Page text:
Shrimp talent quest finds a winner
Shrimp help keep fish clean—and scientists have identified the 'cleaner shrimp' with the most talent for reducing parasites and chemical use in farmed fish.
Now, after a multi-year search, scientists at James Cook University in Australia have nominated the peppermint shrimp as the best variety to take forward to commercial trials.
Ph.D. student David Vaughan led the study, working with Dr. Kate Hutson at JCU's Centre for Sustainable Tropical Fisheries and Aquaculture.
The team were looking for a natural alternative to chemicals for cleaning parasites off farmed fish. Four shrimp species were tested against each other in a set of experiments to see which one would be the best for potential commercial application.
The peppermint shrimp out-performed all the rest, reducing infection by 87% by feeding on the eggs of the parasite that entangle on the fish cage netting that fish are kept in.
Mr Vaughan said the study was the first to examine the relative effectiveness of any shrimp as a biocontrol agent in reducing parasites on farmed fish.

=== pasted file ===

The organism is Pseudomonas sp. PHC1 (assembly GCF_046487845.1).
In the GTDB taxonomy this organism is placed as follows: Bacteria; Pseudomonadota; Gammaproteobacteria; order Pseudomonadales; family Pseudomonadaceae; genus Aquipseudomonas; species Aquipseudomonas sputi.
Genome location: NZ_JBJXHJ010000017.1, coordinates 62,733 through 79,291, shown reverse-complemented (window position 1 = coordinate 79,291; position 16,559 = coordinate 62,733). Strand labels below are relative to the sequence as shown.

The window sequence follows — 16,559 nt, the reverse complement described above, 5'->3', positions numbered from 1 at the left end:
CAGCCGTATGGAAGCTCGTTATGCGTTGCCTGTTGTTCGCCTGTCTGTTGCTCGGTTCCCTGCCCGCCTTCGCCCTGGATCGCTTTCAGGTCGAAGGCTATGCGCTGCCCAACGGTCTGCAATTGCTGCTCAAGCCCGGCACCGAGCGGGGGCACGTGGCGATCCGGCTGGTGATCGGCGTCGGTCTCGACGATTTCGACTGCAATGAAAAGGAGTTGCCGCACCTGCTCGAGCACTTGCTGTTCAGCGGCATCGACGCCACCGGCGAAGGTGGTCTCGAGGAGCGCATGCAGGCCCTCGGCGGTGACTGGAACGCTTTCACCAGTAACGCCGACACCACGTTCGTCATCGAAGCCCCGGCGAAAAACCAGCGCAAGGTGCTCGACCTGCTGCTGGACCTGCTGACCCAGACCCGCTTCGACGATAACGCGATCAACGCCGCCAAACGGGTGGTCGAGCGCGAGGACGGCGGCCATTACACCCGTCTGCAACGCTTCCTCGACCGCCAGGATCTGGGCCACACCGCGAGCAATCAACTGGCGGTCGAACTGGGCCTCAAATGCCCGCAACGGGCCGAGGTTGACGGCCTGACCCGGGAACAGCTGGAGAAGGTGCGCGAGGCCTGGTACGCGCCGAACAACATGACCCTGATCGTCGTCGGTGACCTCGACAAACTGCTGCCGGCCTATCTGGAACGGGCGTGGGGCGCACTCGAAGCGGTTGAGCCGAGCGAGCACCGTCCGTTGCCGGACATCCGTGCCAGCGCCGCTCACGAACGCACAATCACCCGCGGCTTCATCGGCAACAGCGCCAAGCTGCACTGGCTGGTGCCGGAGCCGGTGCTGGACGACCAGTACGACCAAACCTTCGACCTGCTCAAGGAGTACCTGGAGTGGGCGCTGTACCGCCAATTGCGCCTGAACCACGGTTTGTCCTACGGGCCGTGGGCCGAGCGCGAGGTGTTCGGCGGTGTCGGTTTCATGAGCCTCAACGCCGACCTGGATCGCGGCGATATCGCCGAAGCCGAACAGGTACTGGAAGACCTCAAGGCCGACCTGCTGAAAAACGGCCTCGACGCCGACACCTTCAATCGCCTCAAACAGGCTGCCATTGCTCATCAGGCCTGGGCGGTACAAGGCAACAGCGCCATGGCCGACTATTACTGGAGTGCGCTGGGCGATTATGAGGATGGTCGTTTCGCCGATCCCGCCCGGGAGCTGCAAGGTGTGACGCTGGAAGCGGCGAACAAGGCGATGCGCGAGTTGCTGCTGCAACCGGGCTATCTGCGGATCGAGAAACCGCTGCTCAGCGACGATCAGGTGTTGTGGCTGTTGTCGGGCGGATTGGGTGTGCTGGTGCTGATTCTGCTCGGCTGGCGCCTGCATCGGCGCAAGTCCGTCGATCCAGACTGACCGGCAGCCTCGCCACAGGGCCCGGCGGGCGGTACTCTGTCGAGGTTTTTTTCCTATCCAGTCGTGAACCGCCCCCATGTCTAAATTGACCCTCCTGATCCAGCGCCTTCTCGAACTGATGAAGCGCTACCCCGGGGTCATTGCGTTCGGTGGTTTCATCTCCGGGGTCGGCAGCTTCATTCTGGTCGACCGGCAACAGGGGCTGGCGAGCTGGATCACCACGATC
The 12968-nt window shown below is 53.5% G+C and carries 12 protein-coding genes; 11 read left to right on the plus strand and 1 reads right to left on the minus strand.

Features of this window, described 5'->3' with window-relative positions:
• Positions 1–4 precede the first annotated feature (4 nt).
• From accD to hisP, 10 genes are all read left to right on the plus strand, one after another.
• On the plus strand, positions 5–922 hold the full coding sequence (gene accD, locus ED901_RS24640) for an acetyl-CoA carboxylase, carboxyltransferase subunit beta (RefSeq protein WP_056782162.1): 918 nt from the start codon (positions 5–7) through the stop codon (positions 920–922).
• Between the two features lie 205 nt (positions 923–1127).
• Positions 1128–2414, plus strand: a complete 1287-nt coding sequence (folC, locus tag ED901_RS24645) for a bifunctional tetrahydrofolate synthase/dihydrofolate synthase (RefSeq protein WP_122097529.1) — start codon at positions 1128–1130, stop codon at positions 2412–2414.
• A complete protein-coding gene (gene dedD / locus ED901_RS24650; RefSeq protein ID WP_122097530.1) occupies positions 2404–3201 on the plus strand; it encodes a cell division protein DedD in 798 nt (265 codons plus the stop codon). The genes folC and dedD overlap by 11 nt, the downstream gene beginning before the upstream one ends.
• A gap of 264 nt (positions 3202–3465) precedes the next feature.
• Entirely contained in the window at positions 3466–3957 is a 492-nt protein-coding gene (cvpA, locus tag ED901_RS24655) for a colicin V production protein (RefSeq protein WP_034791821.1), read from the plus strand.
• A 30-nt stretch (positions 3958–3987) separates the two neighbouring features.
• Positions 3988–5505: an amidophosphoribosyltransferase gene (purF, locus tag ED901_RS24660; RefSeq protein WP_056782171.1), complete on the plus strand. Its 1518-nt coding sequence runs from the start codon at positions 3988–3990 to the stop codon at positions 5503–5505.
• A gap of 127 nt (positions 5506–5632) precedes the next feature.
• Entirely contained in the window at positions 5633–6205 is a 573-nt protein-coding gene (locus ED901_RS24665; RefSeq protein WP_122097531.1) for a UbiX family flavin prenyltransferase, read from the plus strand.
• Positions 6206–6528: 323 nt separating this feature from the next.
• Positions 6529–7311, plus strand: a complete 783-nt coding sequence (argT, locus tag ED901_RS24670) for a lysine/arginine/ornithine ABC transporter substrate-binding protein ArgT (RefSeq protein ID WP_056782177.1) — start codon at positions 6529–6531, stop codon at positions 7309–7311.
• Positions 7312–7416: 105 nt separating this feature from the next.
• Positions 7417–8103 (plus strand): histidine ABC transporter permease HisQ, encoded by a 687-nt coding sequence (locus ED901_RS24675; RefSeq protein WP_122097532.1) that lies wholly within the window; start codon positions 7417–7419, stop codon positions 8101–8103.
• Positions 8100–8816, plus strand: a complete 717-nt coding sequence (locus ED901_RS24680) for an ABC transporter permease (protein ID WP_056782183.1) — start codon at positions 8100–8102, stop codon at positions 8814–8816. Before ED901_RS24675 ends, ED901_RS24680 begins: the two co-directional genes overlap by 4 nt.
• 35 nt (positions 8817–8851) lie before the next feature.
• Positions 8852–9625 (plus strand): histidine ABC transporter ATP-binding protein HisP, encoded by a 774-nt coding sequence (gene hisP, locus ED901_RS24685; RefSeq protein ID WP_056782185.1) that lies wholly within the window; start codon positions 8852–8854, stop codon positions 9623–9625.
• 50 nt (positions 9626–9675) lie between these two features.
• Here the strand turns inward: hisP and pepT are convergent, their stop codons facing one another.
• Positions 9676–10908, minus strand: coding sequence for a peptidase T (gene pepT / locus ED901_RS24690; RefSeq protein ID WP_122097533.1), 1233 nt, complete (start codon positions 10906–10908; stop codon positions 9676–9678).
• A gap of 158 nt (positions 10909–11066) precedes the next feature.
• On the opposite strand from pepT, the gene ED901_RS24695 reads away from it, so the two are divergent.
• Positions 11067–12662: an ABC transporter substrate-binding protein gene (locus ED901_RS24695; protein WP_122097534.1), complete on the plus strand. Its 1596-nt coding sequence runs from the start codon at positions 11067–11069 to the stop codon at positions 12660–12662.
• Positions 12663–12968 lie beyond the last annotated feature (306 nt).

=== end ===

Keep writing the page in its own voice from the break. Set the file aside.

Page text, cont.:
"Biocontrols are live animals that are used to control a pest organism, such as the parasites in aquaculture. Cleaner fishes such as wrasses and lumpfish are used in Europe to remove salmon lice, but there is no comparable cleaner currently used in tropical marine aquaculture. Our study shows that these shrimp are a viable candidate."
Parasitic diseases account for between 30 and 50 percent of annual stock losses in some aquaculture industries in Asia, the world's largest aquaculture producing region.
Antibiotics and other chemicals are used to combat the losses, but there are concerns about the sustainability of this practice, as some parasites can become resistant to chemical treatments.
Mr Vaughan said that one of the main problems is reinfections that result from parasite eggs and other environmental stages that are very difficult to remove. These environmental stages are also not affected by the chemical treatments used to treat the adult parasites on the fish, and the fact that the shrimp actively target these environmental stages is a massive advantage for farmers.
"This means the fish and the shrimp don't necessarily always have to be in direct contact, which reduces the chances of them being eaten by the fish. The peppermint shrimp can be bred commercially in large numbers and is found naturally across the Asia-Pacific region where much of tropical marine aquaculture originates."
Mr Vaughan said it was an exciting area to work in as biocontrol use in marine environments is in its infancy and many areas remained underexplored.
The next step is to upscale the trial in the field at an aquaculture farm.